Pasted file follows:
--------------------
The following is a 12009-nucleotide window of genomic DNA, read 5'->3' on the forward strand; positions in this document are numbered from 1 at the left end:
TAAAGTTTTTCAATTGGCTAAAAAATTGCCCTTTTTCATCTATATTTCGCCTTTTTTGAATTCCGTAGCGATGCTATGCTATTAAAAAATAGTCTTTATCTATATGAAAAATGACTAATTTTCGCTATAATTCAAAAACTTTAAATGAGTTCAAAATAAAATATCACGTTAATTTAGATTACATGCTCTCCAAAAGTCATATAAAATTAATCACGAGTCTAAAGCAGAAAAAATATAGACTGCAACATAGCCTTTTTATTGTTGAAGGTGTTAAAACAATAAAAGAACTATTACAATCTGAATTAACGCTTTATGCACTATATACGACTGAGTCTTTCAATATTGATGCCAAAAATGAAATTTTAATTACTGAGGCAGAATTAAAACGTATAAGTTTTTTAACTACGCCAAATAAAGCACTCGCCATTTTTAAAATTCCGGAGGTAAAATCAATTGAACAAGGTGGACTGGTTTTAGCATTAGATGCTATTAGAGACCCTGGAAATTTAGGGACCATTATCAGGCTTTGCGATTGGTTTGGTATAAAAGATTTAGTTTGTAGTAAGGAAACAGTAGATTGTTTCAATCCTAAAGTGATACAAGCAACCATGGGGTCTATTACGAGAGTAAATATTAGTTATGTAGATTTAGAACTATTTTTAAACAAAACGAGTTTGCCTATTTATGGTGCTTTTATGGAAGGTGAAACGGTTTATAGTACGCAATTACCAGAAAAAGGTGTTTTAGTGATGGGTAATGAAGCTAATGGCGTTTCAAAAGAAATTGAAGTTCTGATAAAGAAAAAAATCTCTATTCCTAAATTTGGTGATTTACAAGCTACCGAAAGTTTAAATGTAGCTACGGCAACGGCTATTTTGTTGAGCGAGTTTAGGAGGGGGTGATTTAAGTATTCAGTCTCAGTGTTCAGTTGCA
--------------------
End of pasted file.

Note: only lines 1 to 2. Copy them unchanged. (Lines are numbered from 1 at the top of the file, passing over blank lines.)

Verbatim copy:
The following is a 12009-nucleotide window of genomic DNA, read 5'->3' on the forward strand; positions in this document are numbered from 1 at the left end:
TAAAGTTTTTCAATTGGCTAAAAAATTGCCCTTTTTCATCTATATTTCGCCTTTTTTGAATTCCGTAGCGATGCTATGCTATTAAAAAATAGTCTTTATCTATATGAAAAATGACTAATTTTCGCTATAATTCAAAAACTTTAAATGAGTTCAAAATAAAATATCACGTTAATTTAGATTACATGCTCTCCAAAAGTCATATAAAATTAATCACGAGTCTAAAGCAGAAAAAATATAGACTGCAACATAGCCTTTTTATTGTTGAAGGTGTTAAAACAATAAAAGAACTATTACAATCTGAATTAACGCTTTATGCACTATATACGACTGAGTCTTTCAATATTGATGCCAAAAATGAAATTTTAATTACTGAGGCAGAATTAAAACGTATAAGTTTTTTAACTACGCCAAATAAAGCACTCGCCATTTTTAAAATTCCGGAGGTAAAATCAATTGAACAAGGTGGACTGGTTTTAGCATTAGATGCTATTAGAGACCCTGGAAATTTAGGGACCATTATCAGGCTTTGCGATTGGTTTGGTATAAAAGATTTAGTTTGTAGTAAGGAAACAGTAGATTGTTTCAATCCTAAAGTGATACAAGCAACCATGGGGTCTATTACGAGAGTAAATATTAGTTATGTAGATTTAGAACTATTTTTAAACAAAACGAGTTTGCCTATTTATGGTGCTTTTATGGAAGGTGAAACGGTTTATAGTACGCAATTACCAGAAAAAGGTGTTTTAGTGATGGGTAATGAAGCTAATGGCGTTTCAAAAGAAATTGAAGTTCTGATAAAGAAAAAAATCTCTATTCCTAAATTTGGTGATTTACAAGCTACCGAAAGTTTAAATGTAGCTACGGCAACGGCTATTTTGTTGAGCGAGTTTAGGAGGGGGTGATTTAAGTATTCAGTCTCAGTGTTCAGTTGCA